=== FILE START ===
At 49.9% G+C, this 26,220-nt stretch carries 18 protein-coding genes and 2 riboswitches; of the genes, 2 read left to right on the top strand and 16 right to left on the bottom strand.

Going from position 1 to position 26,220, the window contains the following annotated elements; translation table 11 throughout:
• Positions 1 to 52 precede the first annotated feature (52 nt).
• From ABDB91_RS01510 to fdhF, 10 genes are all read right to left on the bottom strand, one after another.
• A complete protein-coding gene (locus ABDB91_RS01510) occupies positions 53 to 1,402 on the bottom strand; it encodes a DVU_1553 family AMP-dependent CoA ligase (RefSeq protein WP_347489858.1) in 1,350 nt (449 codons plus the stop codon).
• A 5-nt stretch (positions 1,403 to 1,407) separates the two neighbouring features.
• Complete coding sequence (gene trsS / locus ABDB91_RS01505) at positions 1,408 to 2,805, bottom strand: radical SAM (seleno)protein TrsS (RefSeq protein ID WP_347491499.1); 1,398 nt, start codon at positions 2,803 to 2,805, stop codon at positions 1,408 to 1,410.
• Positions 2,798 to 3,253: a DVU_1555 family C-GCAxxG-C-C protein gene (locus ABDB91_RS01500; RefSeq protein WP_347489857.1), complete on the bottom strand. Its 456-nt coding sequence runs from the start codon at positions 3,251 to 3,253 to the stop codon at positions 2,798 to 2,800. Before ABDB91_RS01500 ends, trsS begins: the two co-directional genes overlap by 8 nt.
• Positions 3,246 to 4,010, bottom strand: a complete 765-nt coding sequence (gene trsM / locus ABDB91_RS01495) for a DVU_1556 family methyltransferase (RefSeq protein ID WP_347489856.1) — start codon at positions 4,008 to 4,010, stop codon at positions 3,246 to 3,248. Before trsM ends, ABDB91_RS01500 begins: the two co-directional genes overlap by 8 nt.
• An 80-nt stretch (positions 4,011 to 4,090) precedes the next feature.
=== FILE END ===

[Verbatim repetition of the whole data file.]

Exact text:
At 49.9% G+C, this 26,220-nt stretch carries 18 protein-coding genes and 2 riboswitches; of the genes, 2 read left to right on the top strand and 16 right to left on the bottom strand.

Going from position 1 to position 26,220, the window contains the following annotated elements; translation table 11 throughout:
• Positions 1 to 52 precede the first annotated feature (52 nt).
• From ABDB91_RS01510 to fdhF, 10 genes are all read right to left on the bottom strand, one after another.
• A complete protein-coding gene (locus ABDB91_RS01510) occupies positions 53 to 1,402 on the bottom strand; it encodes a DVU_1553 family AMP-dependent CoA ligase (RefSeq protein WP_347489858.1) in 1,350 nt (449 codons plus the stop codon).
• A 5-nt stretch (positions 1,403 to 1,407) separates the two neighbouring features.
• Complete coding sequence (gene trsS / locus ABDB91_RS01505) at positions 1,408 to 2,805, bottom strand: radical SAM (seleno)protein TrsS (RefSeq protein ID WP_347491499.1); 1,398 nt, start codon at positions 2,803 to 2,805, stop codon at positions 1,408 to 1,410.
• Positions 2,798 to 3,253: a DVU_1555 family C-GCAxxG-C-C protein gene (locus ABDB91_RS01500; RefSeq protein WP_347489857.1), complete on the bottom strand. Its 456-nt coding sequence runs from the start codon at positions 3,251 to 3,253 to the stop codon at positions 2,798 to 2,800. Before ABDB91_RS01500 ends, trsS begins: the two co-directional genes overlap by 8 nt.
• Positions 3,246 to 4,010, bottom strand: a complete 765-nt coding sequence (gene trsM / locus ABDB91_RS01495) for a DVU_1556 family methyltransferase (RefSeq protein ID WP_347489856.1) — start codon at positions 4,008 to 4,010, stop codon at positions 3,246 to 3,248. Before trsM ends, ABDB91_RS01500 begins: the two co-directional genes overlap by 8 nt.
• An 80-nt stretch (positions 4,011 to 4,090) precedes the next feature.